Two Years and Counting

It’s coming up on two years now, since I took over as the mid-day host at WCNY.  A lot has happened, and I thought it was probably a good time to sit down for a bit and take stock of how things are going.


Things are great!

I walk into the radio station every morning with a smile on my face.  I get to run my grubby little hands through literally hundreds of thousands of recordings, spanning more than 600 years of music, and share that with our listeners every single day!  How amazing is that?  Every time I turn on the microphone, I think of the listener who has essentially invited me into their life for a bit.  We get to share this experience of music together. 

I’m also having a blast with interviews.  I’m averaging an interview a week, many of them including performances.  (I just had the entire cast from the Syracuse Summer Theatre in the studios last week!)  I’ve talked to local and national musicians and presenters, and folks are regularly telling me how much they appreciate the time I spend with them.  I’m also running the board and co-hosting two shows with Leo Rayhill at the station, a Classic Sinatra show, and Leo Rayhill’s Sounds of Jazz.  Leo is incredible!  At nearly 90 years old, he has the most amazing collection of music and stories spanning decades of broadcasting.  It is an honor and priviledge to spend a couple of hours with him every week.

I’m getting lots of new music music in every week, and I take an hour of air time every Thursday to play from those new CDs, usually before they’ve even been entered into our database.  And my own music collection is growing by leaps and bounds, as I keep buying new pieces to use for Feminine Fusion, the weekly program highlighting the accomplishments of women in the classical music world.  It’s hard to believe that I’m just a few short weeks away from the one-year anniversary of that program.

On the compositional front, this has been a particularly good time as well.  I transcribed (with a bit of arranging) J.C. Dist, the piece by Jelle Hogenhuis for contrabass flute and flute choir.  And I got to play the solo part for the premiere with the Central New York Flute Choir – what a blast!  I also finished up “Dreamcatcher,” a trombone concerto that Haim Avitsur recorded for his newest CD release, Neue Kraft Fühlend.  I spent President’s Day skyping to Moscow for the recording session, with Ovidiu Marinescu conducting the New Russia State Symphony Orchestra.  I just got my copies of the CD about a week ago, and I am absolutely thrilled with the final product.  But the compositions don’t stop there!  I finally had my chance to expand “Woman A/Part” to a full 8-minute piece, which Trio Casals premiered last week.  That is slated to be recorded in October, and will be released next May on the Navona label on the third CD in the Moto series.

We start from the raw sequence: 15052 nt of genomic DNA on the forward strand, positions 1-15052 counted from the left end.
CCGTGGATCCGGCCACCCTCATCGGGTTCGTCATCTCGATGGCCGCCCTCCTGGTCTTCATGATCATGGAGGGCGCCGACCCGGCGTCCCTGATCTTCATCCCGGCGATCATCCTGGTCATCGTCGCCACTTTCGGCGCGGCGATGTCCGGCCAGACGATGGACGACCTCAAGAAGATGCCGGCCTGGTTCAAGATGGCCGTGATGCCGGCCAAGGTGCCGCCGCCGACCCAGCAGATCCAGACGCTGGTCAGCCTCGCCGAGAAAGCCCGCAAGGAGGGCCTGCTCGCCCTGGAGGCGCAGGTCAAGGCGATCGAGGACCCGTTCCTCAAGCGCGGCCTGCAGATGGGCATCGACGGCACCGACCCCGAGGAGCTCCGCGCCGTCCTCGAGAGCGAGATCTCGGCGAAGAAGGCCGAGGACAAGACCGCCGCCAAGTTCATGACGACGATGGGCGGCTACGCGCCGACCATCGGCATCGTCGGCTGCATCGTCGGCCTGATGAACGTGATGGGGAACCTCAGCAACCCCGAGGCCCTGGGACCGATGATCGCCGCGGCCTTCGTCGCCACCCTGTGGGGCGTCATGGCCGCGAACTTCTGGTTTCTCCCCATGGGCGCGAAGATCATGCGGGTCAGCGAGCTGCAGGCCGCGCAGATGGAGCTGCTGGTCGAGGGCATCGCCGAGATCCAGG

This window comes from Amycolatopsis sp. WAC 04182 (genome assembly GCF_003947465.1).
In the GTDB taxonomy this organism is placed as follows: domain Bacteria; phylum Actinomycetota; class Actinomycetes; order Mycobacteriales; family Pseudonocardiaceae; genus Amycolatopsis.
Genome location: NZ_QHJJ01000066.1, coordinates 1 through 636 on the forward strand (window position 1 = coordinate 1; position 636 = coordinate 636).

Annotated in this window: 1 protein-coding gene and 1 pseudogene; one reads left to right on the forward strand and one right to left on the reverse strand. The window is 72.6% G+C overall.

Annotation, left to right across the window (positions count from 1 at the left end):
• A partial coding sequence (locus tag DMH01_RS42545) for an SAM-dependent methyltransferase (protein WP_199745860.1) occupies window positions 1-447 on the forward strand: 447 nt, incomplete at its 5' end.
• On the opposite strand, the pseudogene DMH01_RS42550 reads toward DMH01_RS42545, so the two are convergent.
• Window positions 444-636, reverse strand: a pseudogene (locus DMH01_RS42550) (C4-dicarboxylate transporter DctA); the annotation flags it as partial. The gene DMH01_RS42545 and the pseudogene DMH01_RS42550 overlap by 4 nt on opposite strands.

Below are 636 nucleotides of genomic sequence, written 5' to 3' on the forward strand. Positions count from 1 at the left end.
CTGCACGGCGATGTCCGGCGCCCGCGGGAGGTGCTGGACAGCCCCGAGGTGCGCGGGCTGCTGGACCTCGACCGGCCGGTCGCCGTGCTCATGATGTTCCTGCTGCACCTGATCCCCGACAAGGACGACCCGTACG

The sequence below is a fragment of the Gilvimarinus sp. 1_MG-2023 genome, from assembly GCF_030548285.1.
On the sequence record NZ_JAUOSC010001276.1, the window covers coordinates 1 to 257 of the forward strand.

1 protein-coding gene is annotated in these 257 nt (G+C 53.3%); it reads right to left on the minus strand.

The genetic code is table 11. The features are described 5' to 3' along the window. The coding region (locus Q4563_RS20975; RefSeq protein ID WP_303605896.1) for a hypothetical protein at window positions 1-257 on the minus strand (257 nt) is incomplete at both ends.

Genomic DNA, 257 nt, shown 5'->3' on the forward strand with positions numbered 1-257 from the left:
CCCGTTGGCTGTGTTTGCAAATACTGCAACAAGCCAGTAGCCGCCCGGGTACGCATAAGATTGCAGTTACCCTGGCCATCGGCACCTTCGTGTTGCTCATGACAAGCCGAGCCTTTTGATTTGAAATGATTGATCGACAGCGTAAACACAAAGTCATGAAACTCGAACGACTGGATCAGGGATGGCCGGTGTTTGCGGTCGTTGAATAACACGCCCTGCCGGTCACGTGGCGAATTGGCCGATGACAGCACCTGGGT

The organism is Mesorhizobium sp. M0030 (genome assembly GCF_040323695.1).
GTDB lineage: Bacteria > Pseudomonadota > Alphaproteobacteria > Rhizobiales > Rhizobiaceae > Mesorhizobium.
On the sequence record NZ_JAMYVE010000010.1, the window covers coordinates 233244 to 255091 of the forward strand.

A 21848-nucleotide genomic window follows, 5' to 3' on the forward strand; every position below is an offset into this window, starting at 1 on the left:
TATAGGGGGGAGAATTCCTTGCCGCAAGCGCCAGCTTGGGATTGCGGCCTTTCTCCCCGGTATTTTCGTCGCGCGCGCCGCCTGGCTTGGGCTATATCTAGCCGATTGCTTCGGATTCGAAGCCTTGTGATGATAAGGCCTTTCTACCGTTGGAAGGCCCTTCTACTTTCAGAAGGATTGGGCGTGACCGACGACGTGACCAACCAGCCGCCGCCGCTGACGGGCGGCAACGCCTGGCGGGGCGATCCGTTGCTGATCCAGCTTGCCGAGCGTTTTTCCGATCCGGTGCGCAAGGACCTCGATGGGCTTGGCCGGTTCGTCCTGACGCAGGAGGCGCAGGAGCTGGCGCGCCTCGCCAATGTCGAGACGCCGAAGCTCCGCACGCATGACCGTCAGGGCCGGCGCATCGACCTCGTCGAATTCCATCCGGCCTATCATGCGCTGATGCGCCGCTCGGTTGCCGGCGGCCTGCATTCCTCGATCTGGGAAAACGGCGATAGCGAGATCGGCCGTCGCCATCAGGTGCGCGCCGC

Wait!  There’s more?  Yes, there is!  I’m currently working on a flute trio (untitled at the moment) that we expect to include on the upcoming Samba Laranja CD, due out within the next year as well.  We recorded several pieces for that CD this past spring, and will be recording the rest of it this fall.

All in all, a pretty good couple of years.  If I’m honest, though, I will admit that getting up and going to work for someone else 5 days a week is not my favorite thing to do.  I miss the flexibility of having composing be my only real commitment, and being able to stay up until the wee small hours of the morning working on music.  Frankly, balancing composing, rehearsing and performing, errands, household chores, and recreation with the time spent at the radio station can be a challenge.  But the pros definitely outweigh the cons, and I hope I can continue to lead this wonderful and very full life for many years to come.